The bottom line is that this case merely highlights how out of touch the Tories are on the issue of unemployment. They don’t seem to understand that people who are unemployed are often fairly busy people (busy trying to find another job for one thing!) or will take up other activities like volunteering, etc, to pass the time.

Then there are also people in some professions who are forever in and out of paid work, but are always working (if you know what I mean). It was once pointed out to me that those working in the theatre or film industry (so called “below the line” workers) frequently work for free on projects to begin with in the hope it turning into a paid job later. Obviously forcing people like these to partake in government vanity schemes is either going to drive them out of work or force up the costs of such industries up to the point where they relocate overseas.

I suspect Miss Reilly’s decision to volunteer in a museum may have been motivated in part by civic duty but also out of the possibility that such volunteering eventually turned into some sort of a job.

Yes there are some “professional unemployed” people who laze about all day drinking buckie and committing crime. However, these welfare to work schemes are unlikely to work with these types as no employer wants these sorts of people on the premises (in case they come back later and rob the place! or just do a really bad job and wreck everything) and in any event they just won’t show up. But these individuals represent only a small minority and what IDS proposes is essentially a form of “collective punishment” on a mass of people whose only crime was to find themselves out of work due to the incompetence of the present government and their failed economic policies.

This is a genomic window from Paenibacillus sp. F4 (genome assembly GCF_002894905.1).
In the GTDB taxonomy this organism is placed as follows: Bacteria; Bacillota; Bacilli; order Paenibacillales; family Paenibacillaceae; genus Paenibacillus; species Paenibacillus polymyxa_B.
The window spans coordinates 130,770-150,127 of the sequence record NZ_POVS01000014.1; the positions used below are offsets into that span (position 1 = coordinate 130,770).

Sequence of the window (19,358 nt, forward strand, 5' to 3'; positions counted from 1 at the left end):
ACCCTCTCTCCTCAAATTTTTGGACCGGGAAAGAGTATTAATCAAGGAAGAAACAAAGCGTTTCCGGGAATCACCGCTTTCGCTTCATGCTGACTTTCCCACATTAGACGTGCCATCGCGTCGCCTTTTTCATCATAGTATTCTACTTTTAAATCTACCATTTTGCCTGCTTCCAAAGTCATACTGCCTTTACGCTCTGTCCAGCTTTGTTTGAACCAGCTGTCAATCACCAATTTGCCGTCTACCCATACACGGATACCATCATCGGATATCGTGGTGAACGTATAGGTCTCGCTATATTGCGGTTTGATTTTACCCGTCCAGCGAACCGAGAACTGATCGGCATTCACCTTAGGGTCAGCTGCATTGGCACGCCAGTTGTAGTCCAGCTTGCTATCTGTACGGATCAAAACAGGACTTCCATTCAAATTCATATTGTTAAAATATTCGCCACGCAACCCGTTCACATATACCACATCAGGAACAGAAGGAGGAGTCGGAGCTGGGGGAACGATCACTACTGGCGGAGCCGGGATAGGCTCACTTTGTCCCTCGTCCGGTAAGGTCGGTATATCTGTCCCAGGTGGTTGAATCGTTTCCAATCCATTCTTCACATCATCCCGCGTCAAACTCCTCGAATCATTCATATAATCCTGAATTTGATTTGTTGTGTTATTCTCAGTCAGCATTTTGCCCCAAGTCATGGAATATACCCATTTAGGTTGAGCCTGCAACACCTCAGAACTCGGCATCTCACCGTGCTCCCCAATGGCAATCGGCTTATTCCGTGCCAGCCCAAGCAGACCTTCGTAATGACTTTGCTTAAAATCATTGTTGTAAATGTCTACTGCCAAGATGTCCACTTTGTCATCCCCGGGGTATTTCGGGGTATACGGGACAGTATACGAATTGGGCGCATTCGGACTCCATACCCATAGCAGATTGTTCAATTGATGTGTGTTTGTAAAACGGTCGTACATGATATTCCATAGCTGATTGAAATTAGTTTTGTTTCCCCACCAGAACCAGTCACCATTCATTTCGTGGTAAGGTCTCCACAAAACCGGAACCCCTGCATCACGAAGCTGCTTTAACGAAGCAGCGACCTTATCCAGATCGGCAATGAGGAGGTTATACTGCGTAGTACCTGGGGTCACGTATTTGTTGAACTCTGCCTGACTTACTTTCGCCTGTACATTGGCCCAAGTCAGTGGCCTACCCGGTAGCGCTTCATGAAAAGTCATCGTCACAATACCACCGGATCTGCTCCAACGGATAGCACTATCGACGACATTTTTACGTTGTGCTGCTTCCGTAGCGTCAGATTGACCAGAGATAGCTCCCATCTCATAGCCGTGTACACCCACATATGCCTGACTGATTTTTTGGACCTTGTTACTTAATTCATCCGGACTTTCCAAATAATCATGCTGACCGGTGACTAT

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7 thoughts on “Ian Duncan Smith is a right slave driver

    • um….I pay National Insurance…as I understand it the whole point of that is that it pays for my dole money if I ever loose my job (hence why its called “insurance”). Hardly counts as “being paid not to work”.

      Moving the goal posts somewhat I suspect…

      “No one forced anyone to work for no pay”

      Miss Reilly was clearly told her benefits would be cut if she didn’t work for Poundland. That sounds a lot like being “forced” to work.

      I mean what does IDS have to do, clamp her in leg irons and use a whip?

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      • There is no force here. No-one is wealding a whip. There is no slavery involved and suggesting so is an insult to slaves.